What we probably don’t realize when we pour honey out of a sixteen-ounce jar and enjoy its rich flavors and taste is that it only exists because tens of thousands of bees flew some 112.000 miles in relentless pursuit of nectar gathered from some 4.5 million flowers. Flying themselves to death, each of these bees crossed about 500 miles during their short lifespan of a few weeks just to get the nectar to the hive. Once there, it requires tens of thousands of bees laboring for countless hours to purify and transform it into honey.
Like honey, so much of all the sweetness and blessings in this country are only here because of the struggle, fight, and persuasion of countless individuals who selflessly carved out and shaped the liberties, freedom, democratic institutions, the very safety, and security our families enjoy and rely on every day. Our veterans who stepped up to serve our country are brilliant examples of this. On November 11, the world paused to pay tribute to our veterans, to acknowledge their service and dedication. Today, gathered in our sanctuary, we honor all veterans, especially those of our community, and also remember those who have fallen asleep in the Lord.
Being a veteran requires determination, discipline and faith in the greater good of humanity. It requires an ability to see and recognize a greater world than our own needs, desires and hopes. It requires willingness and willpower to serve and sacrifice to make the world a better place for everyone else. To serve, love sacrificially and selflessly, extend help when needed, and stand by justice and truth… aren’t these what we, as Christians, are called to do and live by?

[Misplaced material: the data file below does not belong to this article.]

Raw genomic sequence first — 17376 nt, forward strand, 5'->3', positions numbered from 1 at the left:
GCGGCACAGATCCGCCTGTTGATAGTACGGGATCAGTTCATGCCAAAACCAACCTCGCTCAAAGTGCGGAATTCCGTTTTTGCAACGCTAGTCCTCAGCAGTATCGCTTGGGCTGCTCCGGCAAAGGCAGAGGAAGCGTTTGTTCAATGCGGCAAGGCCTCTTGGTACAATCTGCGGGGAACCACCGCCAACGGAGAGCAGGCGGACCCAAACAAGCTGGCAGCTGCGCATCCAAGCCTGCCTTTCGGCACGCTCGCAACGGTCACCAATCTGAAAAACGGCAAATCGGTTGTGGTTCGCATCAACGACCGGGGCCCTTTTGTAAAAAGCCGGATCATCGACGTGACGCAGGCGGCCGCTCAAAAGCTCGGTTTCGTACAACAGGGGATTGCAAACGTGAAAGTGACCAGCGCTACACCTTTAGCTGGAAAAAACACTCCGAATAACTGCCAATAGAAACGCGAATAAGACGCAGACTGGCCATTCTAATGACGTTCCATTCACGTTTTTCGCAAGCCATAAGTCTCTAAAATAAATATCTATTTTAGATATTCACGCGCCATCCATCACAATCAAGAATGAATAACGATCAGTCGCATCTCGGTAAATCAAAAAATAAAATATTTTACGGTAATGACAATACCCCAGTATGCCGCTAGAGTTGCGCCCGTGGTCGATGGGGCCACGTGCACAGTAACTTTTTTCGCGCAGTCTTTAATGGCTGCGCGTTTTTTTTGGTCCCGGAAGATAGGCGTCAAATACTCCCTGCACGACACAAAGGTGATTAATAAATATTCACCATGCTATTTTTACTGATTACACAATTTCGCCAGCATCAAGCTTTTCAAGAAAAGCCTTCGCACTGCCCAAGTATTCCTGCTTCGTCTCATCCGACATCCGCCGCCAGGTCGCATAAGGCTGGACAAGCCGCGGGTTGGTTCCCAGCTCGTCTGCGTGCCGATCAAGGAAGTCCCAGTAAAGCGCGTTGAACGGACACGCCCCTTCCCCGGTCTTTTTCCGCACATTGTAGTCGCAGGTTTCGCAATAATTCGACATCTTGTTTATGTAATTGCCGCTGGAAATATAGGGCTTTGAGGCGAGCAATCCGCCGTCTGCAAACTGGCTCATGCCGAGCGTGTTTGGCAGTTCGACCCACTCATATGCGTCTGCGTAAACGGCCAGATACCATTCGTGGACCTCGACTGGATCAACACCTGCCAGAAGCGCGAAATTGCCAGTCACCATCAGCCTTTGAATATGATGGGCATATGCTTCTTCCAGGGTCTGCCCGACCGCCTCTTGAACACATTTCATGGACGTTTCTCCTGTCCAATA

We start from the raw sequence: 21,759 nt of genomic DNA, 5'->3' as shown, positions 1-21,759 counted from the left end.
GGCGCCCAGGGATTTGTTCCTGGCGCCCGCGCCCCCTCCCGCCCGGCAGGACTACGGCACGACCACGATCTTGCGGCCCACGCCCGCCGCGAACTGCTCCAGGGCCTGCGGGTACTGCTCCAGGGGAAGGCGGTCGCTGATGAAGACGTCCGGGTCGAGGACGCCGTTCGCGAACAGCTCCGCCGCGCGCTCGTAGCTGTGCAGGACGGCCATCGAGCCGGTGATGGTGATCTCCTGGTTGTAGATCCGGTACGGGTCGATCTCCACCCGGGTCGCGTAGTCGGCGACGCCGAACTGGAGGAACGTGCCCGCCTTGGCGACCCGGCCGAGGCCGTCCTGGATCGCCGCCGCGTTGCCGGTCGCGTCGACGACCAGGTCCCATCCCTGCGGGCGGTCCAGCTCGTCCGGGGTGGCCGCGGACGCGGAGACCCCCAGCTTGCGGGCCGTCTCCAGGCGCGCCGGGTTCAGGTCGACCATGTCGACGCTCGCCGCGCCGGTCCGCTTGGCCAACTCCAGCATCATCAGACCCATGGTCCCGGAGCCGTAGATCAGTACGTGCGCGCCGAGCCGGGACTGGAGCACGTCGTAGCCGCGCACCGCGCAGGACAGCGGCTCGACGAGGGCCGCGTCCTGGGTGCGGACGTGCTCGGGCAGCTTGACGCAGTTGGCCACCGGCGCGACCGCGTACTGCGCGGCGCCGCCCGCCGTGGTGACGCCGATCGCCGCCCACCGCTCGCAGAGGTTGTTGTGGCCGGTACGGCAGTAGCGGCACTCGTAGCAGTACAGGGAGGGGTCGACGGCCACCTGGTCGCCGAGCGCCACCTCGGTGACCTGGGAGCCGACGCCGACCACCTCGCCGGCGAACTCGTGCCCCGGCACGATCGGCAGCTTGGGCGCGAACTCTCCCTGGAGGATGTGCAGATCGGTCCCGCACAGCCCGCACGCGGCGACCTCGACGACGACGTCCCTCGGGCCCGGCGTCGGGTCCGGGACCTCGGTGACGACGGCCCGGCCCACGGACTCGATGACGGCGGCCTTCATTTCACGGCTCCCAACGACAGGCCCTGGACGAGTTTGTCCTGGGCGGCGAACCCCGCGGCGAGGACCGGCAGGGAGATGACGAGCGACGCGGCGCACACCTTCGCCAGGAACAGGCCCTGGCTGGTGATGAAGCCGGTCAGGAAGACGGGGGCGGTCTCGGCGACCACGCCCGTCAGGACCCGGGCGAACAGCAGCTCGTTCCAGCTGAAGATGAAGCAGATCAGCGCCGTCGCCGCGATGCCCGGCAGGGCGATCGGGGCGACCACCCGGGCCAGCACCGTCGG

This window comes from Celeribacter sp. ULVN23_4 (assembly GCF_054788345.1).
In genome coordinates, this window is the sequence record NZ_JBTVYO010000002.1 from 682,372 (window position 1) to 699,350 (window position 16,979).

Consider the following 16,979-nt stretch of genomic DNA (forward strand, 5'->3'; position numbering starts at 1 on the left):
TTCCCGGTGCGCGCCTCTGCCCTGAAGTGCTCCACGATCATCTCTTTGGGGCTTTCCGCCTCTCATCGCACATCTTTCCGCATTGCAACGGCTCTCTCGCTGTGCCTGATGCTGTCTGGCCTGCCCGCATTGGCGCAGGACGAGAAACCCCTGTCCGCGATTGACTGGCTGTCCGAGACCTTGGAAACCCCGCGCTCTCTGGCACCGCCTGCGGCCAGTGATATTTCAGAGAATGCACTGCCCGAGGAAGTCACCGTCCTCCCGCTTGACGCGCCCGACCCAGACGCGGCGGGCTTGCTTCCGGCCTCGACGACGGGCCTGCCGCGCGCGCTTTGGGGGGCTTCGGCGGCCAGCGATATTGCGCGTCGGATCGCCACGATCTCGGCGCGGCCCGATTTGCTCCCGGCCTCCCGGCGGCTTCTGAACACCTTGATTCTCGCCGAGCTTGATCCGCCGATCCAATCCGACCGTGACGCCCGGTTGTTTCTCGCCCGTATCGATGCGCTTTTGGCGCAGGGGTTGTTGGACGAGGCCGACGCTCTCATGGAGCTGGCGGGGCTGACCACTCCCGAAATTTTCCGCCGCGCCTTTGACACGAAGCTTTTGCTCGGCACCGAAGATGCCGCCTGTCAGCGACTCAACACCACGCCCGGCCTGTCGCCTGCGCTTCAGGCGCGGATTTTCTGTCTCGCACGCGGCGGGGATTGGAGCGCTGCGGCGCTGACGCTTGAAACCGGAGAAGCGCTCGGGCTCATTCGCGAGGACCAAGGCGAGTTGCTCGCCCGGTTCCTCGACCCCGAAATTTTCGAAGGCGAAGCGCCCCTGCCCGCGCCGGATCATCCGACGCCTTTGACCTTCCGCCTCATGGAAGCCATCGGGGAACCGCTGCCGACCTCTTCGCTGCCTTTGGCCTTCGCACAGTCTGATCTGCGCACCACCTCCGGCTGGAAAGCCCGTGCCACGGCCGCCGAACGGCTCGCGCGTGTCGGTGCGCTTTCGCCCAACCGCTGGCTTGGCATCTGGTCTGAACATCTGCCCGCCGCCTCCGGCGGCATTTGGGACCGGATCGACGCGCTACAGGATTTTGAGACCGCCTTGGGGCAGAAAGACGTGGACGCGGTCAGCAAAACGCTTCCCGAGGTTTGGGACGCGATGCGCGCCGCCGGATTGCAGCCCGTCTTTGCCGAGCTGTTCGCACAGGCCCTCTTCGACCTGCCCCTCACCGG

The Holy Gospels, through countless stories and parables, remind us over and over about the importance of serving, helping, and becoming a healing presence for people around us. The parable of the Good Samaritan, the rich man who acquired what he needed to do to enter the Kingdom of Heaven and was told that to be perfect, he would need to sell his belongings, to give it all to the poor, are all reminders about the importance to serve and stand by the helpless, the poor and ignored.
We find this very same message about the importance of serving in the Gospel reading for this Sunday. When the misguided disciples were arguing about who among them would be greatest in heaven, Jesus brought forth a child and told them, “Whoever welcomes this little child in my name welcomes me” (Luke 9:48). Why a child? And how welcoming a child, we welcome him? A child is someone who can not repay us, who has no social influence or impact we would benefit from by helping them. Therefore, accepting, welcoming, and helping a child, in this case, is the same as helping someone without any expectation of any reward or recognition. May the Lord bless our veterans and grant us a spirit and desire of selfless service and sacrificial love.